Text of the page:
Art at Home

For me, one of the paradoxes of the digital age has been that the more ubiquitous things are, the less I feel like I engage in them. If feels like there’s just so much and I have so little time and attention.

One example of this are my photos. As I write this, I have 32,401 photos and 1,377 videos in my library. I am proud of these photos: I’ve ruthlessly pruned these to tell the story of my life since ~2000. Yet until recently these photos were languishing in my library. At least now my phone shows me “Featured Photos” and is trying to reconnect me with everything I’ve done and collected. It’s not yet great, but it’s a start and I appreciate the efforts (and expect we will only see more in the future).

Art feels the same way to me. You can take a tour of the best art every created by humanity via your web browser. I mean, the Met, the Louvre – pretty much any gallery you can imagine – are now putting their entire catalogue online.

The greatest artistic achievements of history are available a click away…and yet, it is unsatisfying.


Well, here are a few reasons:

  1. The art is online, but not in a format that in any way competes with a gallery. Rather than immersing yourself in front of the artwork, you’re staring at a thumbnail.
  2. You need to know what you’re looking for. Art galleries have limited space but are optimized for discovery; the joy of the experience is wandering from room to room waiting to see what you’ll find. The Internet is the opposite: infinite shelf space but you’ve got to know exactly where to look (which implies you need to know in advance what you want – the exact opposite of “art”).

Is there a better way?

With the pandemic, I’ve found myself unable to visit art galleries, spending a lot more time at home and missing art. Around the same time as this, I got my hands on an Adafruit PyPortal.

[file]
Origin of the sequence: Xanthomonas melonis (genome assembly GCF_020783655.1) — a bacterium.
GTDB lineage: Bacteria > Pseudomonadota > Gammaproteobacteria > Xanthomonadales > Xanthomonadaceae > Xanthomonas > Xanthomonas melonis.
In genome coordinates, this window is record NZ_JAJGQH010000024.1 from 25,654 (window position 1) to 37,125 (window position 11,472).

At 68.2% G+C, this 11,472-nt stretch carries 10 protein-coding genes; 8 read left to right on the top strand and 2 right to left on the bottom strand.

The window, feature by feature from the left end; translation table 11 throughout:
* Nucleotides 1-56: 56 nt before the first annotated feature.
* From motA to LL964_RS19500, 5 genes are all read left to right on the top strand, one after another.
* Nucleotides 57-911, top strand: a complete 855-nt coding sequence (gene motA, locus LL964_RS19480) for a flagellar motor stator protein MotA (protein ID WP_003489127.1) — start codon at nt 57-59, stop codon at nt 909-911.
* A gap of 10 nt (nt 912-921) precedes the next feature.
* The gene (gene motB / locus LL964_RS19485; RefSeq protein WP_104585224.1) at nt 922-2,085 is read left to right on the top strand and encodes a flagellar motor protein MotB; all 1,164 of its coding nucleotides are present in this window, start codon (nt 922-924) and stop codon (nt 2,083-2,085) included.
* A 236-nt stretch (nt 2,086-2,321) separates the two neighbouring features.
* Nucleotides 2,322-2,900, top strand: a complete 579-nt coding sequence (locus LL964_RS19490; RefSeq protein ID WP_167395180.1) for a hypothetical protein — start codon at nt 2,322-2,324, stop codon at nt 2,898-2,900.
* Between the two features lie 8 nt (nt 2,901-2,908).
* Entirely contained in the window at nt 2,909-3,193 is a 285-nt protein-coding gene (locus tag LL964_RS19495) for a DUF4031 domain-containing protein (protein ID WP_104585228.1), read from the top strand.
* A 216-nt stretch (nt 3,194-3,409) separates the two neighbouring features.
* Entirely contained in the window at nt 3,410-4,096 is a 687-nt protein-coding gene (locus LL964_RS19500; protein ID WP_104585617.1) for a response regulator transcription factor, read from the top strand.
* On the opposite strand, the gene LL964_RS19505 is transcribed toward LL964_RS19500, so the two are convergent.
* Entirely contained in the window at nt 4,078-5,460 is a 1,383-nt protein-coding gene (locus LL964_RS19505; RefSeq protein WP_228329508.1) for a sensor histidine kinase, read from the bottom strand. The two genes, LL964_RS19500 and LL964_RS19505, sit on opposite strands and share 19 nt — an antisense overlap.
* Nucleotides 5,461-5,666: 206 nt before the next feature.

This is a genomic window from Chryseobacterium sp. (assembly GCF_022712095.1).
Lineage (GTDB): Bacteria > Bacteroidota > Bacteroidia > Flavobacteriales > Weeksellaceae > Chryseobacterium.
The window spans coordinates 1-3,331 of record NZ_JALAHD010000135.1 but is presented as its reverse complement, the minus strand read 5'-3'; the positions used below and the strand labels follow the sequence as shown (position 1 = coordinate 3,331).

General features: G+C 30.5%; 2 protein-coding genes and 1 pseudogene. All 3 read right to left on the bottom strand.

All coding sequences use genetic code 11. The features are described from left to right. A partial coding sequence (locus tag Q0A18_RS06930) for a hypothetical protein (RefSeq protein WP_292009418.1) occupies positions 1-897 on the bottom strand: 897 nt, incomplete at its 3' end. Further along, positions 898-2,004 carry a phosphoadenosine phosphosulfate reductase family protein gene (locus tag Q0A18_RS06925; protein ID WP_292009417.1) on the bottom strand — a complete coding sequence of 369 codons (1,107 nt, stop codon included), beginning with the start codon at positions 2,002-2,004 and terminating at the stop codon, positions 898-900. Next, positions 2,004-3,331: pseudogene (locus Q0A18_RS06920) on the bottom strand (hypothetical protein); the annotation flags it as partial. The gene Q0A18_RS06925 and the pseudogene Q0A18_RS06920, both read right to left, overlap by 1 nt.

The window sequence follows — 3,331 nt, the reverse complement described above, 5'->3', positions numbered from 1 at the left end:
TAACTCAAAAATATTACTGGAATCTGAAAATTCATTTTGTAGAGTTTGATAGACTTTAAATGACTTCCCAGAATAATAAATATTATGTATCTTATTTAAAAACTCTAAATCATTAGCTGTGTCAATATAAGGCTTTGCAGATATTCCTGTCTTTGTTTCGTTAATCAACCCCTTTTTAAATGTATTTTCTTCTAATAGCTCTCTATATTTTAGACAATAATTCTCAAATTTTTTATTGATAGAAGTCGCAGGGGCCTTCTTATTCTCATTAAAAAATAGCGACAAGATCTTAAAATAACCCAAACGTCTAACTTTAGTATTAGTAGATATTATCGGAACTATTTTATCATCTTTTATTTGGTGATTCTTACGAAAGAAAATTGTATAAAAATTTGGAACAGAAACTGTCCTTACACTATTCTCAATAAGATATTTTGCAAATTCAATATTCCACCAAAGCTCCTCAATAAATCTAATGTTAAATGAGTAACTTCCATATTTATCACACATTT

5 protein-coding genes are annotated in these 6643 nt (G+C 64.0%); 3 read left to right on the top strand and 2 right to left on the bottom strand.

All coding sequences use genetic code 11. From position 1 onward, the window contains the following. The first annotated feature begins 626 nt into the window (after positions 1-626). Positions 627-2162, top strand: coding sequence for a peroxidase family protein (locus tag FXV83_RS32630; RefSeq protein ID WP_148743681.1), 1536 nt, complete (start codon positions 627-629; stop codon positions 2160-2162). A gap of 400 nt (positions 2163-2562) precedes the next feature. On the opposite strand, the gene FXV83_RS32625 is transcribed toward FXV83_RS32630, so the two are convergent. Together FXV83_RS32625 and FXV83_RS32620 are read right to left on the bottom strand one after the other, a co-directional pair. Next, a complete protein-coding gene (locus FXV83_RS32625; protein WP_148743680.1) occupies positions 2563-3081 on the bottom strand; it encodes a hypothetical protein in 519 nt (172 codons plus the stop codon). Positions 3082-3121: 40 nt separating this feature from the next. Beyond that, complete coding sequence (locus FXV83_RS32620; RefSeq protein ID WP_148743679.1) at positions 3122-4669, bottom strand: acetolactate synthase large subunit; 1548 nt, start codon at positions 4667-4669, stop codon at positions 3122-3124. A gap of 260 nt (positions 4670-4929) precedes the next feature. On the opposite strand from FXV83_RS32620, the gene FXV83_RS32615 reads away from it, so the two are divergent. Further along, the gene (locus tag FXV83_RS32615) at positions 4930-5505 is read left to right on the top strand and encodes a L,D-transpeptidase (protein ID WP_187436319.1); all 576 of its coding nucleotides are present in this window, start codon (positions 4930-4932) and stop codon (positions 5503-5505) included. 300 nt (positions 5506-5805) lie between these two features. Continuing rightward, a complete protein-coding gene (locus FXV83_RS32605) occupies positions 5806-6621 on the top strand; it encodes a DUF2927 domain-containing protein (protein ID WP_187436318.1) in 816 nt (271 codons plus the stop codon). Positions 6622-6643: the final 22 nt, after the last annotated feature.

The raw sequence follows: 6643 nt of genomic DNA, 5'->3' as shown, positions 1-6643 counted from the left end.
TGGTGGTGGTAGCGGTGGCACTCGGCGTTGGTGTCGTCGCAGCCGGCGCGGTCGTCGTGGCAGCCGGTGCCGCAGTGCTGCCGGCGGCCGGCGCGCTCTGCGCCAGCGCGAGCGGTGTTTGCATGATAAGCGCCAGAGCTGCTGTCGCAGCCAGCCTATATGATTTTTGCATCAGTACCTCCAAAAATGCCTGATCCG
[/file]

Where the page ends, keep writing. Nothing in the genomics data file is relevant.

The PyPortal is a small display with big pixels (it’s resolution is 240×320 px – about 1/35th my phone – with a comparable screen size) connected to a microcontroller and an SD card. I started wondering if I could use this to get “art” back into my life.

Here’s the system that I wanted:

  1. I want “art” to appear next to where I’m working
  2. I don’t want this art to command my attention. I want it to passively appear, persist and then fade away. I will give it my attention if I want to but I don’t want it to steal my attention
  3. I want things that might be interesting to me to randomly appear
  4. I want to embrace the low fidelity of the PyPortal. I’ll show high contrast, simple images; for complex images I’ll zoom in to the details

After mucking around for a while (PyPortal doesn’t have a lot of memory so I had to learn how to load images without crashing it), I came up with a system I call MiniPics.

I downloaded images from around the web – medieval Belgian woodblock prints, Japanese woodblock prints, Gustav Dore’s drawings of 19th century London, Hogarth’s Beer Street/Gin Lane, and more – and cropped them down to a tiny size. After 3D printing a case, they now appear on a device that sits next to my computer:

A close-up from one of Gustav Dore’s drawings of 19th century London

There are hundreds of images on the device and each is selected randomly. They fade in over the course of a minute, stay up for three and then fade out.

If I’m not busy, I glance over and take a peak, otherwise I stay focused on whatever else I’m doing and don’t worry. I know that the images will be back; I’m not missing anything if I don’t pay attention right now.

A Japanese woodblock print

I have fallen in love with the low fidelity of the device. I think it makes me appreciate the art but also know that I cannot invest a lot of attention in the artwork. If I peer closer, there is nothing more to see; I won’t see the brushstrokes or any subtle gradation of color; there are 76,800 pixels here (in only 256 colors!) and nothing else.

For a Japanese woodblock print, appreciate the colors and the choice of imagery. For Dore or Hogarth, zoom in on a scene and marvel at what they imagined. But know that there’s no further depth and move on.

We’ll see how this goes. I’ve had it up and running for a few weeks and enjoy it as a simple escape from work when I have a free moment. I hope a year from now I’m still loving it as much as today.

Here’s a photo of a work in progress version. The first version had the images upside down and also had completely incorrect dimensions on the plastic case. Thank god that CAD software makes it (relatively) easy to change these things and 3D printing is cheap:

Update 1/15/23 – New version at Github. You can now touch the screen to toggle it on/off